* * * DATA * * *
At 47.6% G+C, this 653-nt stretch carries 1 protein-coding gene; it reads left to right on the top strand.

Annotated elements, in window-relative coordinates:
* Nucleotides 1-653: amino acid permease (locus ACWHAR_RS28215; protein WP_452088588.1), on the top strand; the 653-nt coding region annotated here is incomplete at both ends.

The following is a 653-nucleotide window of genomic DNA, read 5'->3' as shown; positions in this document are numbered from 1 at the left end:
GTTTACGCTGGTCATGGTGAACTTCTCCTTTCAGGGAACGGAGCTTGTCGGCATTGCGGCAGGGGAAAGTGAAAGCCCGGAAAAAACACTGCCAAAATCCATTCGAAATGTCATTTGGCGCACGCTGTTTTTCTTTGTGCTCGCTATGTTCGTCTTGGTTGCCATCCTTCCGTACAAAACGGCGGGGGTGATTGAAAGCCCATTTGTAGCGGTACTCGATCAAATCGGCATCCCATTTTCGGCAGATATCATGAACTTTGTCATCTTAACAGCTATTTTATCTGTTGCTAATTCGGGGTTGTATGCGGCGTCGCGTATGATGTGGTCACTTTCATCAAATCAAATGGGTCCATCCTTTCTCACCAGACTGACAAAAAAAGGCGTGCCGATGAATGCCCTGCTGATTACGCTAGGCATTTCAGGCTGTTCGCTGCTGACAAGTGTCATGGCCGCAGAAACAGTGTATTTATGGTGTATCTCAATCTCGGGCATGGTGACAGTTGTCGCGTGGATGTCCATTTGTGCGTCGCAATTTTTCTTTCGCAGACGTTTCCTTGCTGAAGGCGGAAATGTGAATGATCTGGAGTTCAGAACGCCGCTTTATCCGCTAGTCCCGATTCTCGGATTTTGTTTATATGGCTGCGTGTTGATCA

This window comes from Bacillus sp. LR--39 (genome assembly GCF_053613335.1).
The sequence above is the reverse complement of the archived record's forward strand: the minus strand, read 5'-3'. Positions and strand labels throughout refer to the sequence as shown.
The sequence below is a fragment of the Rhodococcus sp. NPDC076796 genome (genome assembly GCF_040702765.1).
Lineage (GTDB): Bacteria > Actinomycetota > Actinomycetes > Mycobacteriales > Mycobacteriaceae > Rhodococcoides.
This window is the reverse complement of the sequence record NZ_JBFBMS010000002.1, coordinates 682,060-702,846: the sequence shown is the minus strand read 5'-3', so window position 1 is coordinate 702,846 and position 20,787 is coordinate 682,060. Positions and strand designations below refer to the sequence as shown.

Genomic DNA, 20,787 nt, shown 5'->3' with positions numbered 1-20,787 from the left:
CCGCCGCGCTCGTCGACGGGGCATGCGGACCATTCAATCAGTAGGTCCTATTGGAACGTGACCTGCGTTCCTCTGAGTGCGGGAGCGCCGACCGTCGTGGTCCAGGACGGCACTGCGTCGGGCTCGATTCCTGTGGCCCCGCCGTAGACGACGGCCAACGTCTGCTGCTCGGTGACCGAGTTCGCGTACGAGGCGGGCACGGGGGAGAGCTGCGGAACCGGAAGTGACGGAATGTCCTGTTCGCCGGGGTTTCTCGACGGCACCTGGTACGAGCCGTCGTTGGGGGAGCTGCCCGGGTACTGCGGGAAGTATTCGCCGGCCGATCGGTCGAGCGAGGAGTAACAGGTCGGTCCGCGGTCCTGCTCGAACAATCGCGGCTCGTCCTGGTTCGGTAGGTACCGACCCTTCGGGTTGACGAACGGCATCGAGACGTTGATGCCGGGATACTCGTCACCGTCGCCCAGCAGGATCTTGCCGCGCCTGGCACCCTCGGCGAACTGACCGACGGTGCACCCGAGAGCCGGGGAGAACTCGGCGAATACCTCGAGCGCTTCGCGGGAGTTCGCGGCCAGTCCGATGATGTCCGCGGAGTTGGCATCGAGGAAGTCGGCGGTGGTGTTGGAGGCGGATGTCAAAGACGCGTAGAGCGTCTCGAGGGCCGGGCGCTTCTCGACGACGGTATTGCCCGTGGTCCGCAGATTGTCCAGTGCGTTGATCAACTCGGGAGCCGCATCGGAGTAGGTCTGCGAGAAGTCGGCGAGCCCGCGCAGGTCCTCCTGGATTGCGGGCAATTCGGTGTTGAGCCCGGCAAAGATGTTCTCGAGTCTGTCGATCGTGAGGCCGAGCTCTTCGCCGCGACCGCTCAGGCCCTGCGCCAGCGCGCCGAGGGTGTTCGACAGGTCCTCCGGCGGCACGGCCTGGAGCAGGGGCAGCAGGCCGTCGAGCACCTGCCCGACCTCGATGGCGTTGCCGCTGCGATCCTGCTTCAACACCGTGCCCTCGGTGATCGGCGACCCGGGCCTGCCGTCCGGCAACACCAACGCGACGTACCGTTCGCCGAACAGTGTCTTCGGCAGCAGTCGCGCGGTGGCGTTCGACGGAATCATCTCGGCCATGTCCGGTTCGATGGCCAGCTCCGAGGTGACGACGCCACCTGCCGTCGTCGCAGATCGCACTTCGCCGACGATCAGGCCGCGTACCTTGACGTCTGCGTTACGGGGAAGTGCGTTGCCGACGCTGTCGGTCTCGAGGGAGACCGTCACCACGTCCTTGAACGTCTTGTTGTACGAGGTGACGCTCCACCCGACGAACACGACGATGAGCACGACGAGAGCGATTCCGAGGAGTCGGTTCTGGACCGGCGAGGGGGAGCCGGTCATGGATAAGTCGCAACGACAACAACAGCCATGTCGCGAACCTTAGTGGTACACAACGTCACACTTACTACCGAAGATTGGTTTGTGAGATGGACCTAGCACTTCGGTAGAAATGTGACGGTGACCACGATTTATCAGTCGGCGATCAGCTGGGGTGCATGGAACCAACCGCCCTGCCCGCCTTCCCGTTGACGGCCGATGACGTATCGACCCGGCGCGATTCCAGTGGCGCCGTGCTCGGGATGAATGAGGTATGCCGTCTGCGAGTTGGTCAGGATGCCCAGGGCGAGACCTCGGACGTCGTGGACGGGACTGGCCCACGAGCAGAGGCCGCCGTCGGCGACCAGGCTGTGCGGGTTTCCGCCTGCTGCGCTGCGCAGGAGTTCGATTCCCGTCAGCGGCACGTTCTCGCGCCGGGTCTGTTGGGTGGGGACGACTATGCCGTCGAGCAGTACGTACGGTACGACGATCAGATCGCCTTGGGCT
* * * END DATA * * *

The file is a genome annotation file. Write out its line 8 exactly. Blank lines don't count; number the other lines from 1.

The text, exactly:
The sequence below is a fragment of the Rhodococcus sp. NPDC076796 genome (genome assembly GCF_040702765.1).